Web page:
Bible Readings for August 5th

Judges 19 | Acts 23 | Jeremiah 33 | Psalms 34

In Judges 19:1, we read that a “certain Levite” took a wife from Bethlehem in Judah. The author of the book of Judges is careful to state, once again, that this all happened “in those days, when there was no king in Israel” (Judg. 19:1), underscoring the wickedness that we are about to read. Now, the text doesn’t absolutely identify this “certain Levite” sojourning in the hill country of Ephraim as Jonathan, the Levite priest who served Micah (Judg. 17) and then the tribe of Dan (Judg. 18). Nevertheless, we know that Micah had lived in the hill country of Ephraim (Judg. 17:1), and we know that Jonathan was originally “a Levite of Bethlehem in Judah” (Judg. 17:9), which is the city where this “certain Levite” had found his concubine (Judg. 19:1). So, while the timeline and the identities of the people in these stories aren’t completely spelled out for us, it is most likely that we are reading about the same Levite in Judges 17, 18, and 19.

And now, as we arrive in Judges 19, we see the consequences of the character of this idolatrous Levite. When he starts to experience danger in Gibeah, he sacrifices his own concubine to shield him from the raping Benjaminites, who abuse her all night (Judg. 19:25). It is a scene that is virtually identical to what Lot had faced in the city of Sodom and Gomorrah back in Genesis 19, where the men of the city had first demanded to have sex with the men inside the house and then the men inside the house had offered the women to satisfy their attackers. Both sides look terrible, but keep in mind that the city of Gibeah is not a pagan city like Sodom and Gomorrah—this is an Israelite city, and the rapists are men from the Israelite tribe of Benjamin. Furthermore, the men of Sodom and Gomorrah never actually touched anyone.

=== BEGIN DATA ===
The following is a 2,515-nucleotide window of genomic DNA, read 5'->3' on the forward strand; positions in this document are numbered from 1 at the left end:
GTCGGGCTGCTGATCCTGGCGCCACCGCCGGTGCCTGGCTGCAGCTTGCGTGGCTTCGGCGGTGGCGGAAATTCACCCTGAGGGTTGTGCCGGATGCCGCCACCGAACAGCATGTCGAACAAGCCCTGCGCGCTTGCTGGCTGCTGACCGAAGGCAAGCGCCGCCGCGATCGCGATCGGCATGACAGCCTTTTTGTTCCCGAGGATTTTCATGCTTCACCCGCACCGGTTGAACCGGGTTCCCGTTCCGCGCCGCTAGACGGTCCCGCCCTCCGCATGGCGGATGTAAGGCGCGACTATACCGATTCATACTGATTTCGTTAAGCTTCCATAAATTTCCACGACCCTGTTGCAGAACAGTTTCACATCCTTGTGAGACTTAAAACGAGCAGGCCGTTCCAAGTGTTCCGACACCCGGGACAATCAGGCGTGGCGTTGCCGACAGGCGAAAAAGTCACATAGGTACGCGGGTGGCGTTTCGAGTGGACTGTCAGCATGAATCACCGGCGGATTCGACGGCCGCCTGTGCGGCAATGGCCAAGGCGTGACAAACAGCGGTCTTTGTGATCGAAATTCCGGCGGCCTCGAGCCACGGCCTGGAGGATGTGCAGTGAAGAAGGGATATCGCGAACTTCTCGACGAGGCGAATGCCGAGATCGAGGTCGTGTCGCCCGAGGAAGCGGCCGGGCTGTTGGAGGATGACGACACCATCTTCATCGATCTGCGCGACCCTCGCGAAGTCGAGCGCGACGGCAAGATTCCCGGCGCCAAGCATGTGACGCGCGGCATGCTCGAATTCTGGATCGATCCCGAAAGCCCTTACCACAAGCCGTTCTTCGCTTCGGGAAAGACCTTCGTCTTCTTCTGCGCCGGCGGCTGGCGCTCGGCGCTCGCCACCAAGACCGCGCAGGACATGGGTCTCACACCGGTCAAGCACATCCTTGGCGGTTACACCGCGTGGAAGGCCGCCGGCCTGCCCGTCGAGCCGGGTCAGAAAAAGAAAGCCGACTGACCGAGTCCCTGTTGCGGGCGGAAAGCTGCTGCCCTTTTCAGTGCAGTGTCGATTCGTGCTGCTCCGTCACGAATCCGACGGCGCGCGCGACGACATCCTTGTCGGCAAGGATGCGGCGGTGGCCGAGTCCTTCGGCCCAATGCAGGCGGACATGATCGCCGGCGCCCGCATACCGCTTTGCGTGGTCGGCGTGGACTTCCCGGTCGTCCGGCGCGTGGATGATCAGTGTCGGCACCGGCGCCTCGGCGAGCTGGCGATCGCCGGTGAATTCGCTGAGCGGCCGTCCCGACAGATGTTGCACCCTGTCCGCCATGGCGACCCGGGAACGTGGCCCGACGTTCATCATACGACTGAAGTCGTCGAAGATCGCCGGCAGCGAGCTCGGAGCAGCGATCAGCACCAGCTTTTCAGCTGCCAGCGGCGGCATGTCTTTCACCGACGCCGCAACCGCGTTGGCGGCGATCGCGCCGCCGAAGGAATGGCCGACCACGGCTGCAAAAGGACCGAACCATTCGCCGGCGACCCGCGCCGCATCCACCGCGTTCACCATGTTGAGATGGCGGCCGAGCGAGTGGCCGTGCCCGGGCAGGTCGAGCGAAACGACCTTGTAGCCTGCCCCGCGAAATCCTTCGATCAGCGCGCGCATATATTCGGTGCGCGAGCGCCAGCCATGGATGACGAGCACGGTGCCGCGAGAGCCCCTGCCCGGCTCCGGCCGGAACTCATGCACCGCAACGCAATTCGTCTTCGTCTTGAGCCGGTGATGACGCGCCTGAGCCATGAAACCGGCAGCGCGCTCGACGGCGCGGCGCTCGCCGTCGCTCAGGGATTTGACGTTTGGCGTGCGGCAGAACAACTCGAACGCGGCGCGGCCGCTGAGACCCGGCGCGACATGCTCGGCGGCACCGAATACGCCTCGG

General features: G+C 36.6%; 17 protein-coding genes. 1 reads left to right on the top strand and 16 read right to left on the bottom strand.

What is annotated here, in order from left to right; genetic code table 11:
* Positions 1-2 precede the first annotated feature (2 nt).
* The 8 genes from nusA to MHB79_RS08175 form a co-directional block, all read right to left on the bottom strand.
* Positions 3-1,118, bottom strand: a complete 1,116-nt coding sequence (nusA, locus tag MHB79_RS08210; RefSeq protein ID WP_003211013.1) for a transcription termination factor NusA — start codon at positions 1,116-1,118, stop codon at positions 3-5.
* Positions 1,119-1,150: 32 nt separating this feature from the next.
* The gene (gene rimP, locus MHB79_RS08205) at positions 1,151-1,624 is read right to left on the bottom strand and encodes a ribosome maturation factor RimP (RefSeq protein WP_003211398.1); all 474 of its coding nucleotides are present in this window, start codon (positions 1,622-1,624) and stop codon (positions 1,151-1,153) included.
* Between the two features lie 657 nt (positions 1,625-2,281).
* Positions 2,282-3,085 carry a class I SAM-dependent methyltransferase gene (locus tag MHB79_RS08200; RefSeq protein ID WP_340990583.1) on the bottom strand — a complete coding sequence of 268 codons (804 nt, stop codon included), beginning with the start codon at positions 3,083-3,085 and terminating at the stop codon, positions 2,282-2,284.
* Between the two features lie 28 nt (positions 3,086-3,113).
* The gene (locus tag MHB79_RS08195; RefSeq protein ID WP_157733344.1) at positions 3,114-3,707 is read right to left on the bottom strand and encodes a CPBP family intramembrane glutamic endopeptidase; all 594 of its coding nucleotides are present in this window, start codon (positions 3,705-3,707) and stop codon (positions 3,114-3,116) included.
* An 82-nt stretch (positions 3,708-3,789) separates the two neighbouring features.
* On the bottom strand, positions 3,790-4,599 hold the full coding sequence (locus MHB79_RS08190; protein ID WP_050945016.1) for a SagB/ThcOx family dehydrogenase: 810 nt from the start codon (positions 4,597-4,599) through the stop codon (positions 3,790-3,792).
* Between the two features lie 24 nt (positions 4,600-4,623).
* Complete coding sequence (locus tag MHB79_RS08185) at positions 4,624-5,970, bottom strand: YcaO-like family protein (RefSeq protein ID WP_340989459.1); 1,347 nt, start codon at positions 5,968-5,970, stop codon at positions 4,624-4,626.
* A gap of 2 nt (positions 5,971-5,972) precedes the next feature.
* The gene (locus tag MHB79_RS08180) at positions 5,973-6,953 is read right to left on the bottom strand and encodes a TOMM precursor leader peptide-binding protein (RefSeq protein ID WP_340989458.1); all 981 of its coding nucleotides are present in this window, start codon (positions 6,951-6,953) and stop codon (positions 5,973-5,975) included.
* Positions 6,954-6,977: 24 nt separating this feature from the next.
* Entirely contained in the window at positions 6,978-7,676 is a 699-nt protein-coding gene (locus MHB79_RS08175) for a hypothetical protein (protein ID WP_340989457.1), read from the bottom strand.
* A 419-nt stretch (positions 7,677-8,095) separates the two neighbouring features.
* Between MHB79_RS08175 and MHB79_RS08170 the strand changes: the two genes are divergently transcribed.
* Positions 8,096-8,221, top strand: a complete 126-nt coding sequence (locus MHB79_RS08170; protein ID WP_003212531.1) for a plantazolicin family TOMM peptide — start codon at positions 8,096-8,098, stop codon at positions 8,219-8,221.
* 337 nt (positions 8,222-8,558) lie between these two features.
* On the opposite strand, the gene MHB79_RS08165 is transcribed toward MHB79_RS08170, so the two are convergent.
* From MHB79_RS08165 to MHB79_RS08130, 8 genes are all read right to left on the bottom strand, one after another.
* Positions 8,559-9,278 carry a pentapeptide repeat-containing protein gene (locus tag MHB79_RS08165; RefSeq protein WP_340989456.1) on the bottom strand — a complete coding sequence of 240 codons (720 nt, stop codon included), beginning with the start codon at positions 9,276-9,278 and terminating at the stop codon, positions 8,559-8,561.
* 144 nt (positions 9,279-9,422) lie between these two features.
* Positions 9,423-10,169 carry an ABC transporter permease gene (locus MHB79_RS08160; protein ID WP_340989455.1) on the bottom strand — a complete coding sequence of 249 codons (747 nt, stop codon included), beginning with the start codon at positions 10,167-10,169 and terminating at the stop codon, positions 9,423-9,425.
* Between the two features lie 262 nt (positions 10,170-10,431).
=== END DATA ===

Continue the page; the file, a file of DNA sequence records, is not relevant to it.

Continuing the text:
But then, without pity, the Levite arises the next morning and callously commands his concubine: “Get up, let us be going” (Judg. 19:28). Only at that point does he realize that she is dead, since apparently he couldn’t be troubled to check on her welfare at any point during the night before. And finally, the capstone of this story: the Levite takes the woman’s body, cuts it up into twelve pieces, and sends the dismembered limbs of the woman to the twelve tribes of Israel to let them know what has happened.

What are we to make of this horrific story, where a Levite sacrifices his concubine, where the men of an Israelite city abuse the concubine to death—exceeding the wickedness of Sodom and Gomorrah—and where the Levite dismembers his concubine to send her unclean corpse to the twelve tribes of Israel? We’ll talk more about the fallout of this event over the next two days.

Scripture quotations are from The Holy Bible, English Standard Version copyright © 2001 by Crossway Bibles, a division of Good News Publishers. Used by permission. All rights reserved.

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